THE SEVEN AT Tokyo did useful work on the world's system of exchange rates. If they left the details vague, they were clearer on the crucial element. They declared that they share a responsibility to coordinate their economies. This time the United States seems to mean it. The days of the hands-off currency float are over.
The Tokyo summit meeting did not try to decide whether the dollar has now fallen too low or the yen has risen too high. That's a large question, and one on which the seven are not prepared to agree. But they have sensibly committed themselves at least to keep talking about the exchange rates and the reasons for their swings.
Why did the dollar rise so high in the early 1980s? The huge budget deficits in this country were the key to it. They pushed up interest rates, attracting flows of foreign money on a scale that this country had never seen before. That happened, by coincidence, at a time when other countries, most notably Japan, were deregulating their financial systems and permitting capital to move abroad more easily. As foreign investors bought dollars, they bid the price up to levels that put unmanageable burdens on many American manufacturers and exporters.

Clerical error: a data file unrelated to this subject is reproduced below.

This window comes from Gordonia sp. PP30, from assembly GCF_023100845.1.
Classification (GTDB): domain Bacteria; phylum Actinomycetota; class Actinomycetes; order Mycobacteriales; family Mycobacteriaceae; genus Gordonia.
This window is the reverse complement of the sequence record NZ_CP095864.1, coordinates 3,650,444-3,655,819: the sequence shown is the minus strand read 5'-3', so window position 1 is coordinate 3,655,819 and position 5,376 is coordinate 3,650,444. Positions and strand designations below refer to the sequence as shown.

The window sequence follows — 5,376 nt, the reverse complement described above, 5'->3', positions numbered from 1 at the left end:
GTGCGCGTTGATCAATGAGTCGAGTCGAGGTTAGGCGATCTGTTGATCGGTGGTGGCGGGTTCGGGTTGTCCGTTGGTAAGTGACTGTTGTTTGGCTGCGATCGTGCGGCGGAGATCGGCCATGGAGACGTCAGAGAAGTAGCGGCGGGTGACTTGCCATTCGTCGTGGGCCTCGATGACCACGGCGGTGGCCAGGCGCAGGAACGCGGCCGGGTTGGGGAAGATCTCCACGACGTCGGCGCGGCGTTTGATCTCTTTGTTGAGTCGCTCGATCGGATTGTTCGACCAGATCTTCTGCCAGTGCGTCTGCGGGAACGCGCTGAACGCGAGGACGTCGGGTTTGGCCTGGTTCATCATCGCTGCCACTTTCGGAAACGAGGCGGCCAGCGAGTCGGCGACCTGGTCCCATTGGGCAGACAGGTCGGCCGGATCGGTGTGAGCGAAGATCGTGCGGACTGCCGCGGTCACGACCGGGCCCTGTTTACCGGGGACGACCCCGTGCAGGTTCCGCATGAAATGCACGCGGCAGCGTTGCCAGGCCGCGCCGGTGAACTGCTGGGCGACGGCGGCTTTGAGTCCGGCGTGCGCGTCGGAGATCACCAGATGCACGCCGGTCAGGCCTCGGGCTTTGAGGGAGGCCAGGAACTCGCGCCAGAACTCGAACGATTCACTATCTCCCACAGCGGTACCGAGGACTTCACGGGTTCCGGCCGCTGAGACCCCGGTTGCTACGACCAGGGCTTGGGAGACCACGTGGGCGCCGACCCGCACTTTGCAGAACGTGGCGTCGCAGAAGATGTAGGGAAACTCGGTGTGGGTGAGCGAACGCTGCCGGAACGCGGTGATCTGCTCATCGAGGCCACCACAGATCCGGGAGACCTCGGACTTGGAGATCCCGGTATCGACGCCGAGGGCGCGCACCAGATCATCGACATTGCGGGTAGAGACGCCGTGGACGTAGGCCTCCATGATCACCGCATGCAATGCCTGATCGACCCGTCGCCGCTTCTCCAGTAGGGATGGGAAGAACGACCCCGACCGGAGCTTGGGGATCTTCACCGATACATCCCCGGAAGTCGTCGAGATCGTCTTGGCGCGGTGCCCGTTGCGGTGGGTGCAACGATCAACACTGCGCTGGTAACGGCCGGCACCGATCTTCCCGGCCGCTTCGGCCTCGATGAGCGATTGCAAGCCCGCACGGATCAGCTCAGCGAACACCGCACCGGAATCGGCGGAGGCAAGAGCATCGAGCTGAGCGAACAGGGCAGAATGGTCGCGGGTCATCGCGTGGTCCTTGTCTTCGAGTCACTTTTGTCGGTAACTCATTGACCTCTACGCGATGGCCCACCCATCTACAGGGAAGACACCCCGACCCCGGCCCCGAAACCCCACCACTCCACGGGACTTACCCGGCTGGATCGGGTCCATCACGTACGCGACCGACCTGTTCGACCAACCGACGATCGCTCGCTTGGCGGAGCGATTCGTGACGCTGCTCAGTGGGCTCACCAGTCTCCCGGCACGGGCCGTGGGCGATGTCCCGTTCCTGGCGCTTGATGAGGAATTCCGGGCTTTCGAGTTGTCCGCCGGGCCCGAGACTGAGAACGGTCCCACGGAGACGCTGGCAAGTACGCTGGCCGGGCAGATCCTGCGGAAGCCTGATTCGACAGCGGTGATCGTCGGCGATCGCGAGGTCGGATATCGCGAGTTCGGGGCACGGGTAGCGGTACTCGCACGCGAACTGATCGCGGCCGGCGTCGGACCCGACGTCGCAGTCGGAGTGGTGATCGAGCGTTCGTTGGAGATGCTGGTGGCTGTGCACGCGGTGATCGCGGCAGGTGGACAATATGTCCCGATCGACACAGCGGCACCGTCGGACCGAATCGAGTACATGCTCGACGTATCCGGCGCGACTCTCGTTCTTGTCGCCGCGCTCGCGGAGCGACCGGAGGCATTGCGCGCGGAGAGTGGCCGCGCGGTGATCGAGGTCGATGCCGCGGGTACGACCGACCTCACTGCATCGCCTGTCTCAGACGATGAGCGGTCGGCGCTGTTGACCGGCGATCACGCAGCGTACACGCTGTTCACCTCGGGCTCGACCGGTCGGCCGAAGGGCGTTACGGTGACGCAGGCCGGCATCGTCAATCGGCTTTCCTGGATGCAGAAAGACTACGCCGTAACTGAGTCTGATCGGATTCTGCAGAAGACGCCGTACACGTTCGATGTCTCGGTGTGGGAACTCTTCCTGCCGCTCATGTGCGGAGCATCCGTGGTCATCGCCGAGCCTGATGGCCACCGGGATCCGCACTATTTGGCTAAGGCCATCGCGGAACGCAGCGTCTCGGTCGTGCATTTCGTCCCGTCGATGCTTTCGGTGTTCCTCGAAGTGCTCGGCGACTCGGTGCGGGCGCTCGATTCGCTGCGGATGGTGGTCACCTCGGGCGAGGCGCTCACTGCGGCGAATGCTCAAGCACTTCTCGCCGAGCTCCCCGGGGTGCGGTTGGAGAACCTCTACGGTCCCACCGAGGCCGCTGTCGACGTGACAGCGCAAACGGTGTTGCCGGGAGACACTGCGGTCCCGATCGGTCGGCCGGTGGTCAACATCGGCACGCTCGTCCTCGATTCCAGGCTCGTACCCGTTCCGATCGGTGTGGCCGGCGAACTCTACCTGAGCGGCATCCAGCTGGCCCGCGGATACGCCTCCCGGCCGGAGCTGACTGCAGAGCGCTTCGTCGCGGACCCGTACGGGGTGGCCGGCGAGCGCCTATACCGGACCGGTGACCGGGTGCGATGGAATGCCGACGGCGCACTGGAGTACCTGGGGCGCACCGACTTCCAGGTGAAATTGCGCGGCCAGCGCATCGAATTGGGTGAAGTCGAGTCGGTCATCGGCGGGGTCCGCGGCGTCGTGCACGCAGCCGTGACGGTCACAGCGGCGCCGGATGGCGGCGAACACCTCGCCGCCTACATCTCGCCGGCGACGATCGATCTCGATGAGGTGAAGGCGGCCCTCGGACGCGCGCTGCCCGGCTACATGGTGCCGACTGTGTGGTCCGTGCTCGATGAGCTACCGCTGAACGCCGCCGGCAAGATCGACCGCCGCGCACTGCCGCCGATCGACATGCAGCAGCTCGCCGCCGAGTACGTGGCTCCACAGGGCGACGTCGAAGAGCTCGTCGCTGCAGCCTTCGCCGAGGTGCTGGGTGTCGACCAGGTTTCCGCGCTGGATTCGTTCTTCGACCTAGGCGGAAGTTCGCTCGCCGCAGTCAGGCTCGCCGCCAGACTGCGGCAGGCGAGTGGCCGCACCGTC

That experience illustrates the truth that exchange rates are not independent of governments' domestic policies. When they get out of line, the first place to look for the source of the trouble is at home. The Tokyo communique declared that future consultation will not be limited to conventional international issues but will reach beyond them to consider countries' internal growth, their inflation rates and their budget deficits. Those are subjects that several of these governments, including the United States', until recently said were nobody's business but their own.
In the history of the Reagan administration, 1981 to early 1985 will be remembered as the period in which the United States refused to recognize any responsibility for exchange rates, or any international obligations that might conflict with its economic plans. But there was a change at the beginning of 1985. One reason was the appointment of James A. Baker as secretary of the Treasury. Another was the dollar's exchange rate, by then more than 50 percent higher than four years earlier. Since then the United States has been taking a steadily more active part in managing the world's currency system -- very much to the benefit of this country and all others that depend on world trade for their prosperity. The currency system is not a robot. It has to be managed, and only the United States can provide the necessary leadership. At Tokyo, the American resumption of that essential leadership was more explicit and more effective than it has been for many years.